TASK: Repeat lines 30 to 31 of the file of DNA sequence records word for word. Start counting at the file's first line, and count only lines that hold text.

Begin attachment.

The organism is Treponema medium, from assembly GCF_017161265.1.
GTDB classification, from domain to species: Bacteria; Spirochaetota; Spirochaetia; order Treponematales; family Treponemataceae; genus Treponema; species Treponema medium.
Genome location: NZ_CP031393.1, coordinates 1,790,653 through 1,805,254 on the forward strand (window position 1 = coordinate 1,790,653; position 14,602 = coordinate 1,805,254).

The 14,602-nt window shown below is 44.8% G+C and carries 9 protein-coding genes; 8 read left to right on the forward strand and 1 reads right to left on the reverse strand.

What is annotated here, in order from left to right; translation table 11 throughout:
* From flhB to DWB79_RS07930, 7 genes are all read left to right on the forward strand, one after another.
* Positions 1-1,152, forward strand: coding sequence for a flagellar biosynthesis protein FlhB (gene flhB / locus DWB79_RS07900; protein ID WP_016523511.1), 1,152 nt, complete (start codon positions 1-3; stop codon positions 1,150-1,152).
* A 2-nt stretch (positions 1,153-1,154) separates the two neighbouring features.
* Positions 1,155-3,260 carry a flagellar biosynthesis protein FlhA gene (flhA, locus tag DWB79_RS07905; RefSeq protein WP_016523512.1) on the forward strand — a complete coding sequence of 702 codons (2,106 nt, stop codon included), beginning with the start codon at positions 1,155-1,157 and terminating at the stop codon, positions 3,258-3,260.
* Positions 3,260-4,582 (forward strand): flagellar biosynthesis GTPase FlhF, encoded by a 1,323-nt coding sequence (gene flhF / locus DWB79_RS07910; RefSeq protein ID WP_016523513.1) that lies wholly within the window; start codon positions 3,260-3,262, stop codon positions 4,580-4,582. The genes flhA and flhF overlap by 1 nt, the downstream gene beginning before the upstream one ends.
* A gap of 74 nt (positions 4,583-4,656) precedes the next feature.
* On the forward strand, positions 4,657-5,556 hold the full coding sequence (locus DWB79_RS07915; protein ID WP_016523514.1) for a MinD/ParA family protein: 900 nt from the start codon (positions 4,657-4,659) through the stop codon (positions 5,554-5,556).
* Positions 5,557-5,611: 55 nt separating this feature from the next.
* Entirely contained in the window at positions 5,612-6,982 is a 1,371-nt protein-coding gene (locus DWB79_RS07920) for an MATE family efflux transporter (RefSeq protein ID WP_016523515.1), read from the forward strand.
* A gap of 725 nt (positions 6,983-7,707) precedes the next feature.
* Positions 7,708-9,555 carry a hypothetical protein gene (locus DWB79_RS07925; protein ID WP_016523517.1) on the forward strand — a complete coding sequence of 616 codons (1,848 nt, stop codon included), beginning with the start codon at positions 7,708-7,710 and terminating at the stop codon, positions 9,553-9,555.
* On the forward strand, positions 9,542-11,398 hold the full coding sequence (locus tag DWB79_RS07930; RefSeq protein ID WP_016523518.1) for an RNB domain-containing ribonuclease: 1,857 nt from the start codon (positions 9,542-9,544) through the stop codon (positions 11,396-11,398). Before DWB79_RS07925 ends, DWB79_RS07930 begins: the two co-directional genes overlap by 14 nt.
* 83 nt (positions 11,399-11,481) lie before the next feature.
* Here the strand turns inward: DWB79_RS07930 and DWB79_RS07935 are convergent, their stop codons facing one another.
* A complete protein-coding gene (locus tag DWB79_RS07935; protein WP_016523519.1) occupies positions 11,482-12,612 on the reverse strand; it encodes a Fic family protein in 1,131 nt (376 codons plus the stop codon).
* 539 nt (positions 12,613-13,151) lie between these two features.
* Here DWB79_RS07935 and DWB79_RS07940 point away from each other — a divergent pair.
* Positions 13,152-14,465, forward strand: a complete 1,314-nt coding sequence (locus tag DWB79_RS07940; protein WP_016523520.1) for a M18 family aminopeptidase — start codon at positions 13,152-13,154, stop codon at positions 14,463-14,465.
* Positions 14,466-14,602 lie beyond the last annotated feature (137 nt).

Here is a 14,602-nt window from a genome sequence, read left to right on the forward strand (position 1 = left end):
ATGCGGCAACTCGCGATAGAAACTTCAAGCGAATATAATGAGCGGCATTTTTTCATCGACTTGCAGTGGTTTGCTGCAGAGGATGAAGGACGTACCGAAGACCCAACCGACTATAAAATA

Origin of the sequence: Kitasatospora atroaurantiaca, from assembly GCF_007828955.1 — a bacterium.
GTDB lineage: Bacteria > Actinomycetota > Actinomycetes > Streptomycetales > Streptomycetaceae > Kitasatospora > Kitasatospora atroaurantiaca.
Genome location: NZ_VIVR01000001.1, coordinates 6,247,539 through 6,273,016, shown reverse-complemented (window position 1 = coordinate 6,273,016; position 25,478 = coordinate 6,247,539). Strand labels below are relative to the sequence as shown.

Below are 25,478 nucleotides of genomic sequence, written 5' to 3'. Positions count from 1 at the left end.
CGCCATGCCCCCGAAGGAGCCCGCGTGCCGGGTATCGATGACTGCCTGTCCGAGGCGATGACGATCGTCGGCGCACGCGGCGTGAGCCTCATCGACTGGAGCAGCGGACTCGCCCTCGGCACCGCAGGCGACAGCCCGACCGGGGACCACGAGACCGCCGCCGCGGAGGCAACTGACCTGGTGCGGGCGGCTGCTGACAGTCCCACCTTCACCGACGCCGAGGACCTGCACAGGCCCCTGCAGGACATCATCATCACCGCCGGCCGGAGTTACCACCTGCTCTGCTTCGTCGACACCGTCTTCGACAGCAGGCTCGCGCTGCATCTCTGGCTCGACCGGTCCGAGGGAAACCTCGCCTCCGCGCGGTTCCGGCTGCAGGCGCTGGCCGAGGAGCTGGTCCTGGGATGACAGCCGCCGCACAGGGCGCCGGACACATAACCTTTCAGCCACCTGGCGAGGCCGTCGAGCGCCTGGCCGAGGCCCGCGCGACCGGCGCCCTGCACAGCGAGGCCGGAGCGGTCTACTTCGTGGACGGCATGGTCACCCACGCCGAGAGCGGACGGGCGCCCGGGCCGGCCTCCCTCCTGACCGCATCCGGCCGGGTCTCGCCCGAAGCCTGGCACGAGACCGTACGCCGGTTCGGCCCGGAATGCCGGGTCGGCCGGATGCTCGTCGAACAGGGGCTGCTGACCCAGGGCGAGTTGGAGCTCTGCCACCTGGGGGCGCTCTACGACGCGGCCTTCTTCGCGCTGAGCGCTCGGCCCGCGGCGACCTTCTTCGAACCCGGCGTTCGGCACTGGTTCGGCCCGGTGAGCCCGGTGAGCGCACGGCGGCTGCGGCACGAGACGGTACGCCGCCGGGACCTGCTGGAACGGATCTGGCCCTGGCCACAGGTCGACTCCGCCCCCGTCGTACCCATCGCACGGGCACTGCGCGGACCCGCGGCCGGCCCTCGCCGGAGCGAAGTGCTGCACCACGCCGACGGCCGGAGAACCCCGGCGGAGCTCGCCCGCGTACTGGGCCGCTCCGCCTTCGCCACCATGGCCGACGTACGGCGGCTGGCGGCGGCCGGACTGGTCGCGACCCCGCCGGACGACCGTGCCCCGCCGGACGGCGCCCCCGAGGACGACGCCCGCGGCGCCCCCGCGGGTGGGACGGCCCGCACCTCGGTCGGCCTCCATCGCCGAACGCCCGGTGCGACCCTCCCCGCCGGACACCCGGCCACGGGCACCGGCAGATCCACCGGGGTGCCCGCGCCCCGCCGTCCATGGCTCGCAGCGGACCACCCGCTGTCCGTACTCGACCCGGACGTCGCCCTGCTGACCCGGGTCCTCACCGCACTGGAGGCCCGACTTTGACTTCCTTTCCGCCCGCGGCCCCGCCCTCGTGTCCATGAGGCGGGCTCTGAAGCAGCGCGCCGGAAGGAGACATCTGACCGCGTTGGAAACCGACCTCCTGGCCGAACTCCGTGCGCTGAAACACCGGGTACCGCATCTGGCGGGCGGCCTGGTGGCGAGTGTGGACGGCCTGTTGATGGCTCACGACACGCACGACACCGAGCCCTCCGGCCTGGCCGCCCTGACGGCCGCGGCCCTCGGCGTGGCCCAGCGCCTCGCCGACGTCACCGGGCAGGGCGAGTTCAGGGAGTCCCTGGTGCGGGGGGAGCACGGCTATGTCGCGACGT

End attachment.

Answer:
Below are 25,478 nucleotides of genomic sequence, written 5' to 3'. Positions count from 1 at the left end.
CGCCATGCCCCCGAAGGAGCCCGCGTGCCGGGTATCGATGACTGCCTGTCCGAGGCGATGACGATCGTCGGCGCACGCGGCGTGAGCCTCATCGACTGGAGCAGCGGACTCGCCCTCGGCACCGCAGGCGACAGCCCGACCGGGGACCACGAGACCGCCGCCGCGGAGGCAACTGACCTGGTGCGGGCGGCTGCTGACAGTCCCACCTTCACCGACGCCGAGGACCTGCACAGGCCCCTGCAGGACATCATCATCACCGCCGGCCGGAGTTACCACCTGCTCTGCTTCGTCGACACCGTCTTCGACAGCAGGCTCGCGCTGCATCTCTGGCTCGACCGGTCCGAGGGAAACCTCGCCTCCGCGCGGTTCCGGCTGCAGGCGCTGGCCGAGGAGCTGGTCCTGGGATGACAGCCGCCGCACAGGGCGCCGGACACATAACCTTTCAGCCACCTGGCGAGGCCGTCGAGCGCCTGGCCGAGGCCCGCGCGACCGGCGCCCTGCACAGCGAGGCCGGAGCGGTCTACTTCGTGGACGGCATGGTCACCCACGCCGAGAGCGGACGGGCGCCCGGGCCGGCCTCCCTCCTGACCGCATCCGGCCGGGTCTCGCCCGAAGCCTGGCACGAGACCGTACGCCGGTTCGGCCCGGAATGCCGGGTCGGCCGGATGCTCGTCGAACAGGGGCTGCTGACCCAGGGCGAGTTGGAGCTCTGCCACCTGGGGGCGCTCTACGACGCGGCCTTCTTCGCGCTGAGCGCTCGGCCCGCGGCGACCTTCTTCGAACCCGGCGTTCGGCACTGGTTCGGCCCGGTGAGCCCGGTGAGCGCACGGCGGCTGCGGCACGAGACGGTACGCCGCCGGGACCTGCTGGAACGGATCTGGCCCTGGCCACAGGTCGACTCCGCCCCCGTCGTACCCATCGCACGGGCACTGCGCGGACCCGCGGCCGGCCCTCGCCGGAGCGAAGTGCTGCACCACGCCGACGGCCGGAGAACCCCGGCGGAGCTCGCCCGCGTACTGGGCCGCTCCGCCTTCGCCACCATGGCCGACGTACGGCGGCTGGCGGCGGCCGGACTGGTCGCGACCCCGCCGGACGACCGTGCCCCGCCGGACGGCGCCCCCGAGGACGACGCCCGCGGCGCCCCCGCGGGTGGGACGGCCCGCACCTCGGTCGGCCTCCATCGCCGAACGCCCGGTGCGACCCTCCCCGCCGGACACCCGGCCACGGGCACCGGCAGATCCACCGGGGTGCCCGCGCCCCGCCGTCCATGGCTCGCAGCGGACCACCCGCTGTCCGTACTCGACCCGGACGTCGCCCTGCTGACCCGGGTCCTCACCGCACTGGAGGCCCGACTTTGACTTCCTTTCCGCCCGCGGCCCCGCCCTCGTGTCCATGAGGCGGGCTCTGAAGCAGCGCGCCGGAAGGAGACATCTGACCGCGTTGGAAACCGACCTCCTGGCCGAACTCCGTGCGCTGAAACACCGGGTACCGCATCTGGCGGGCGGCCTGGTGGCGAGTGTGGACGGCCTGTTGATGGCTCACGACACGCACGACACCGAGCCCTCCGGCCTGGCCGCCCTGACGGCCGCGGCCCTCGGCGTGGCCCAGCGCCTCGCCGACGTCACCGGGCAGGGCGAGTTCAGGGAGTCCCTGGTGCGGGGGGAGCACGGCTATGTCGCGACGT